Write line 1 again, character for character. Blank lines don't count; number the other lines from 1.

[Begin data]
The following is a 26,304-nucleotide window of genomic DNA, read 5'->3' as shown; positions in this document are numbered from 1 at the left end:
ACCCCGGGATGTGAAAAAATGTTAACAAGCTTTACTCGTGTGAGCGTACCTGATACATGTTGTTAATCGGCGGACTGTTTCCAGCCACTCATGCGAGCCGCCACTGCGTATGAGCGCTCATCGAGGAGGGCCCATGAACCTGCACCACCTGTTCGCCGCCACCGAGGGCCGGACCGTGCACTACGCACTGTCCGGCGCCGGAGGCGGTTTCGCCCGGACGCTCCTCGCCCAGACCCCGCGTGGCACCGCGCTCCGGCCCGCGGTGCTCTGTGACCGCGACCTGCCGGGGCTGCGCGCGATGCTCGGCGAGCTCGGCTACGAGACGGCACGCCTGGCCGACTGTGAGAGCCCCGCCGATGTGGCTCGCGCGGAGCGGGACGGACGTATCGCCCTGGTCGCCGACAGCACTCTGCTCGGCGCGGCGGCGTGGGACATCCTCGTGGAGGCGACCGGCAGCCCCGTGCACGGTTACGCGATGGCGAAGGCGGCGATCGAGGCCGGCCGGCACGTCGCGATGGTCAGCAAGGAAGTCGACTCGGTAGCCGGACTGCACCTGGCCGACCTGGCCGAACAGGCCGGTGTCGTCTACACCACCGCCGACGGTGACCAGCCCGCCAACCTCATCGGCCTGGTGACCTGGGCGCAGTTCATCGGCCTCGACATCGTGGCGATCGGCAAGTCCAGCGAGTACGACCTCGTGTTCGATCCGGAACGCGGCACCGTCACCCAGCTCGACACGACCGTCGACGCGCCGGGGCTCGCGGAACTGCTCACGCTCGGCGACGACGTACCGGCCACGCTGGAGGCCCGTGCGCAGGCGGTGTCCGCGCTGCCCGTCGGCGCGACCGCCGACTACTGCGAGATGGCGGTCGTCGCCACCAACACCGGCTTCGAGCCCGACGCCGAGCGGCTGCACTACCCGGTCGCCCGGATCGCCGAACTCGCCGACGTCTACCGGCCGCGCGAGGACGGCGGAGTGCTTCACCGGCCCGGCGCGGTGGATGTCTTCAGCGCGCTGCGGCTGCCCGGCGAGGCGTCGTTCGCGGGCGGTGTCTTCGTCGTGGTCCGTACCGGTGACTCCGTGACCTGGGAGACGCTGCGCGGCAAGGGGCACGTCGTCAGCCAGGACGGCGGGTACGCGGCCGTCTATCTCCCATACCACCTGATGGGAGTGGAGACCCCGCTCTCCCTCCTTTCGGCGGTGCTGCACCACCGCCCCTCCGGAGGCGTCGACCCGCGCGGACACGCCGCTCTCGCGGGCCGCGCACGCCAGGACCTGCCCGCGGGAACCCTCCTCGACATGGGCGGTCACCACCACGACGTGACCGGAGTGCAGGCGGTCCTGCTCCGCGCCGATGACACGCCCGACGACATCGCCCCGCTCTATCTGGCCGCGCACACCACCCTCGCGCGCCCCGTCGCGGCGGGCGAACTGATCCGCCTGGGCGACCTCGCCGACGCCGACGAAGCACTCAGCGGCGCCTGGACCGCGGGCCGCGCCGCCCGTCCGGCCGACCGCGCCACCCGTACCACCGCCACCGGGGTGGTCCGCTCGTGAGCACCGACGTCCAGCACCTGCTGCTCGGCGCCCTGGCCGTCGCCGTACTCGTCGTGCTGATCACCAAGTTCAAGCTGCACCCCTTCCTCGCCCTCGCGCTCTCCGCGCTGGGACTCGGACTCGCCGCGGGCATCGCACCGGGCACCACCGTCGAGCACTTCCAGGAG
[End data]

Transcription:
The following is a 26,304-nucleotide window of genomic DNA, read 5'->3' as shown; positions in this document are numbered from 1 at the left end: